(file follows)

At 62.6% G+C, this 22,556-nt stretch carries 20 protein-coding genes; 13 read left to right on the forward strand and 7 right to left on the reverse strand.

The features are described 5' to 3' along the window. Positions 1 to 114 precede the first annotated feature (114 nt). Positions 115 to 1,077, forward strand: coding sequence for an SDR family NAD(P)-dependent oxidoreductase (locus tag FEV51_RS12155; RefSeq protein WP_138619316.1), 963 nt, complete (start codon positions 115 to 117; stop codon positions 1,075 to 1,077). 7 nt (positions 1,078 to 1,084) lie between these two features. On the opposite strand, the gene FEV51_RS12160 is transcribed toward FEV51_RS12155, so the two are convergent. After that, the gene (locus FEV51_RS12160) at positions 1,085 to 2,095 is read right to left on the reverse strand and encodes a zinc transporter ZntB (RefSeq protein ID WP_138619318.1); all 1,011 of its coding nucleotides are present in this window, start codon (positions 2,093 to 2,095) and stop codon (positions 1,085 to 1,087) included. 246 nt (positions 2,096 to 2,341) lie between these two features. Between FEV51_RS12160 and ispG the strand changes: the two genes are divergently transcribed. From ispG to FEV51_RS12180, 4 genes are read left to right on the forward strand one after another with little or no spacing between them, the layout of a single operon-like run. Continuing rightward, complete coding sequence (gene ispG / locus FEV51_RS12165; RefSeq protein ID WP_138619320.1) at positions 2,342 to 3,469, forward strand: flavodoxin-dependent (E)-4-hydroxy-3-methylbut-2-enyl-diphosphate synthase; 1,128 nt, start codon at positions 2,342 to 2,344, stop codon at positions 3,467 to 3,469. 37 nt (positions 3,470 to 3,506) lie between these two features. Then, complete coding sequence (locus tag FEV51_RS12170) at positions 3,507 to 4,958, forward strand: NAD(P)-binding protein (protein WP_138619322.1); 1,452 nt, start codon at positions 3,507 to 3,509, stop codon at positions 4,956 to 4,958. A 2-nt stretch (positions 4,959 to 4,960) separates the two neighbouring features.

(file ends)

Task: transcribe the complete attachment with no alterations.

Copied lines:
At 62.6% G+C, this 22,556-nt stretch carries 20 protein-coding genes; 13 read left to right on the forward strand and 7 right to left on the reverse strand.

The features are described 5' to 3' along the window. Positions 1 to 114 precede the first annotated feature (114 nt). Positions 115 to 1,077, forward strand: coding sequence for an SDR family NAD(P)-dependent oxidoreductase (locus tag FEV51_RS12155; RefSeq protein WP_138619316.1), 963 nt, complete (start codon positions 115 to 117; stop codon positions 1,075 to 1,077). 7 nt (positions 1,078 to 1,084) lie between these two features. On the opposite strand, the gene FEV51_RS12160 is transcribed toward FEV51_RS12155, so the two are convergent. After that, the gene (locus FEV51_RS12160) at positions 1,085 to 2,095 is read right to left on the reverse strand and encodes a zinc transporter ZntB (RefSeq protein ID WP_138619318.1); all 1,011 of its coding nucleotides are present in this window, start codon (positions 2,093 to 2,095) and stop codon (positions 1,085 to 1,087) included. 246 nt (positions 2,096 to 2,341) lie between these two features. Between FEV51_RS12160 and ispG the strand changes: the two genes are divergently transcribed. From ispG to FEV51_RS12180, 4 genes are read left to right on the forward strand one after another with little or no spacing between them, the layout of a single operon-like run. Continuing rightward, complete coding sequence (gene ispG / locus FEV51_RS12165; RefSeq protein ID WP_138619320.1) at positions 2,342 to 3,469, forward strand: flavodoxin-dependent (E)-4-hydroxy-3-methylbut-2-enyl-diphosphate synthase; 1,128 nt, start codon at positions 2,342 to 2,344, stop codon at positions 3,467 to 3,469. 37 nt (positions 3,470 to 3,506) lie between these two features. Then, complete coding sequence (locus tag FEV51_RS12170) at positions 3,507 to 4,958, forward strand: NAD(P)-binding protein (protein WP_138619322.1); 1,452 nt, start codon at positions 3,507 to 3,509, stop codon at positions 4,956 to 4,958. A 2-nt stretch (positions 4,959 to 4,960) separates the two neighbouring features.